Diagnosed with high cholesterol
So, you’ve been diagnosed with high cholesterol. What does that mean, and why does it matter?
Cholesterol is a substance found naturally within the body. It is produced by your liver and is an essential component of cell creation in the body. So how could something that the body needs be such a problem?
Along with creating our own cholesterol, humans also intake extra cholesterol from our diet. Examples of high cholesterol foods are animal products such as red meat, poultry, and dairy products that are high in fat content. Because of this, diet plays a major role in managing high cholesterol.
Ok, so how is having high cholesterol a bad thing?
Extra cholesterol that is not used by the body for cell production circulates freely in our bloodstream. There are two different types of cholesterol: LDL (low-density lipoprotein) and HDL (high-density lipoprotein). LDL is considered “bad” cholesterol, while HDL is considered “good.”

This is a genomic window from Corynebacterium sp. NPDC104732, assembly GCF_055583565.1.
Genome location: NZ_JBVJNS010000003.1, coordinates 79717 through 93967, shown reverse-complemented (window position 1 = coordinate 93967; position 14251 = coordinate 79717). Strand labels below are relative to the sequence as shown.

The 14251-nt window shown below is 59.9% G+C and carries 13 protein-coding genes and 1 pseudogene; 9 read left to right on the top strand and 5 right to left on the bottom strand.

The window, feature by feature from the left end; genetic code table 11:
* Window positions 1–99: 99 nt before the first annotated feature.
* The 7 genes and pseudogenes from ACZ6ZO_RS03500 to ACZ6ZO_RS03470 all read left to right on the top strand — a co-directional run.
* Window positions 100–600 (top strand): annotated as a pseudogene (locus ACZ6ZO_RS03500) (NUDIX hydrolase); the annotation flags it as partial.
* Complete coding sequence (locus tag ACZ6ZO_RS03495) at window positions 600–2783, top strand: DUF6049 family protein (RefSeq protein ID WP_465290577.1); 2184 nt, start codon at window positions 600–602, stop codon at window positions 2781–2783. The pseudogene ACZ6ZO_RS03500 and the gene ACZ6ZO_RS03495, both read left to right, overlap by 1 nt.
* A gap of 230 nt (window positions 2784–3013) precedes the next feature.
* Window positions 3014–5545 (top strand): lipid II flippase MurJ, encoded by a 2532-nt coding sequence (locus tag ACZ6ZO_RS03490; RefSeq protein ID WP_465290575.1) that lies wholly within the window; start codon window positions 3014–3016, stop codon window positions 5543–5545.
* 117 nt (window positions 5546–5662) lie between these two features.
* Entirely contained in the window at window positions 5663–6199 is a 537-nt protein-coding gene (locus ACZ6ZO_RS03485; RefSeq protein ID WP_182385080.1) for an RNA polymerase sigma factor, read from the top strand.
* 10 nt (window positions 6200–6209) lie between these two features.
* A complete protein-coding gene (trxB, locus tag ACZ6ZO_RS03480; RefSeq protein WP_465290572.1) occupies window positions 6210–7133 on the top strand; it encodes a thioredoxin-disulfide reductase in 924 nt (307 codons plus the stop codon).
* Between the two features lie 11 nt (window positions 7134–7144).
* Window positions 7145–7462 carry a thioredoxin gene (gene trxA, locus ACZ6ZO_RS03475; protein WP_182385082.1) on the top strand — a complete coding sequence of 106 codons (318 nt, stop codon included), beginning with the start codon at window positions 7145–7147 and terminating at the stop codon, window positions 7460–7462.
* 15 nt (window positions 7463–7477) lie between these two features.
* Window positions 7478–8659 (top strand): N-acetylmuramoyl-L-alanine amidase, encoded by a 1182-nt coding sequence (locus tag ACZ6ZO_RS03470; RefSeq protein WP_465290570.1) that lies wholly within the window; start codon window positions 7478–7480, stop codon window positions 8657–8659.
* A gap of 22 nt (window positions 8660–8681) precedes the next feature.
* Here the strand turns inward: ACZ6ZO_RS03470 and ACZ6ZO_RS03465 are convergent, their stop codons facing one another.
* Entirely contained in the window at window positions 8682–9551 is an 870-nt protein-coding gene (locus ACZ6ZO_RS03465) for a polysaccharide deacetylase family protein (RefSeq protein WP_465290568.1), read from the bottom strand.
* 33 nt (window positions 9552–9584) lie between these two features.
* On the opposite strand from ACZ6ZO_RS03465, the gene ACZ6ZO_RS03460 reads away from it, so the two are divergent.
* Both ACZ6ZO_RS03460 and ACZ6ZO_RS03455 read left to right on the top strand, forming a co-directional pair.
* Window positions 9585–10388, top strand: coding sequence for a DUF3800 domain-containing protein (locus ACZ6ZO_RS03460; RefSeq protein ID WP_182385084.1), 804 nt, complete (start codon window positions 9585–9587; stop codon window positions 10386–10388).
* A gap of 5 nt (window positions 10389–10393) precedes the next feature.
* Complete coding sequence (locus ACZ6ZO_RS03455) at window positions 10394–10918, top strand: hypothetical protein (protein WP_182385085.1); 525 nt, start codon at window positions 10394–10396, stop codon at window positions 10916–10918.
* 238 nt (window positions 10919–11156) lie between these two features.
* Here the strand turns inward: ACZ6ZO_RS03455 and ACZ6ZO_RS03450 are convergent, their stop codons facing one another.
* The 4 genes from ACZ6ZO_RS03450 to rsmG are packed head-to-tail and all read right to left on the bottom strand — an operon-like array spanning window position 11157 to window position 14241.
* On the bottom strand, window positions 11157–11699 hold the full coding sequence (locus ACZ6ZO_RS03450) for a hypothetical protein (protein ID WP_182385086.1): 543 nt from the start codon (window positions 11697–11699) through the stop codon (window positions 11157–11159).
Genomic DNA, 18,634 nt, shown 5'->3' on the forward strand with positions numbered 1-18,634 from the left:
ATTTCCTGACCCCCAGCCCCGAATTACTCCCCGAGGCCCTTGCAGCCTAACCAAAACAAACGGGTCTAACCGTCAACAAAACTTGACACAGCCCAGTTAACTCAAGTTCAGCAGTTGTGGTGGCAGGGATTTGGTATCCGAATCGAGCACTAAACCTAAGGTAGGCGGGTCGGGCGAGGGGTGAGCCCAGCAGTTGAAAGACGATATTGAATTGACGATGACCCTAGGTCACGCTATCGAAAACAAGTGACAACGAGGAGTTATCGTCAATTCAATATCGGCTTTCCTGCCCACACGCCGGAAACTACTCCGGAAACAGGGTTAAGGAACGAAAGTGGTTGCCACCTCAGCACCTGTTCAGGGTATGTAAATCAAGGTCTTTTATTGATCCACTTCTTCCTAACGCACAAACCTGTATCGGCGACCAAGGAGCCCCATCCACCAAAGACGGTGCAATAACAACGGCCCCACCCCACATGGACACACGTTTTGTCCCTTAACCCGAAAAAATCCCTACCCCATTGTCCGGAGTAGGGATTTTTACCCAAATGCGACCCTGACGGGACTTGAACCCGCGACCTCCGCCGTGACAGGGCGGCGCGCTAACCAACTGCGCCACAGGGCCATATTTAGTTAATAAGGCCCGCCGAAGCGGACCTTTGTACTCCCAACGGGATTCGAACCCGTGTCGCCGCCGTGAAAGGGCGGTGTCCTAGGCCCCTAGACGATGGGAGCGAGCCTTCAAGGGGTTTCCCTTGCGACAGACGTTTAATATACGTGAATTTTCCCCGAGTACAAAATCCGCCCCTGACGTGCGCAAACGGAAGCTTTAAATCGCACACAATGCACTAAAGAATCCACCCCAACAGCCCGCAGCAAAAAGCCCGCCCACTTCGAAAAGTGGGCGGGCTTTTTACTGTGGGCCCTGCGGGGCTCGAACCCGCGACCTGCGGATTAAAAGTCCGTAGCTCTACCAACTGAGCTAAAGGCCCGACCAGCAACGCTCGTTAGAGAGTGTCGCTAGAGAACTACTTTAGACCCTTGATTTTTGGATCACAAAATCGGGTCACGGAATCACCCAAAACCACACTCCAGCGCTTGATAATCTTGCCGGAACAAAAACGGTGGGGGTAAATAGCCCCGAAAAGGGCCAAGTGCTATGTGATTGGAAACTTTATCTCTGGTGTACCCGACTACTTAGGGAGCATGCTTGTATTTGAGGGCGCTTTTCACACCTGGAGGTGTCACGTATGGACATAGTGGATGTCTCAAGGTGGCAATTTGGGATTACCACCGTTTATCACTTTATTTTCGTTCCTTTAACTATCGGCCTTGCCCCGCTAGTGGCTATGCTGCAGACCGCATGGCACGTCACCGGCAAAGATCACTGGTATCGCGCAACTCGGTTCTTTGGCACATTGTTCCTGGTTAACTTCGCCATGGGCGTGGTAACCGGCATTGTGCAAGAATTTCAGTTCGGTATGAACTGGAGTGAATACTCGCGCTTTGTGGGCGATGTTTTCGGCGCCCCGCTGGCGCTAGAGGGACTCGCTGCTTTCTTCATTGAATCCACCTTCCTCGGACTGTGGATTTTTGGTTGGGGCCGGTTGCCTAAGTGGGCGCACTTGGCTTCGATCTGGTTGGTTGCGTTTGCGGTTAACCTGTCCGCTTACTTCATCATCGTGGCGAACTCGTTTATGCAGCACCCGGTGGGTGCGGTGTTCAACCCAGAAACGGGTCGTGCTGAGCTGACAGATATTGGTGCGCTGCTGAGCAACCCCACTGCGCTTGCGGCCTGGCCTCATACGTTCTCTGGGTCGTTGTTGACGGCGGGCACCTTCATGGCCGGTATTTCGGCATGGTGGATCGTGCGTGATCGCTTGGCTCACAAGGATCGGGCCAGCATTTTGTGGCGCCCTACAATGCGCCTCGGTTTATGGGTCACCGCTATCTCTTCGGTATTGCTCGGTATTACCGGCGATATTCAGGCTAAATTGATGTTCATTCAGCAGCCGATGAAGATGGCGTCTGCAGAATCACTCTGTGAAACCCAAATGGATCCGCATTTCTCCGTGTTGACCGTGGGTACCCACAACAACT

LDL cholesterol is known for sticking to and creating blockages in our circulatory system (a condition called atherosclerosis, meaning the narrowing of arteries). Narrow arteries cause an increase in blood pressure, and buildups/plaques of LDL can break off to cause blockages that can be the cause of a heart attack or stroke. Having high levels of LDL is considered bad and dangerous for your health.
HDL, on the other hand, is known for reducing the amount of LDL cholesterol floating in our circulatory system. HDL collects and returns the LDL to the liver, where it is broken down and removed. In this way, having high HDL cholesterol is not considered dangerous, and having a regular or elevated level of HDL is linked to a reduced risk of stroke.
Finding out what your LDL and HDL cholesterol levels are regularly is a great first step to monitoring and maintaining healthy cholesterol levels.
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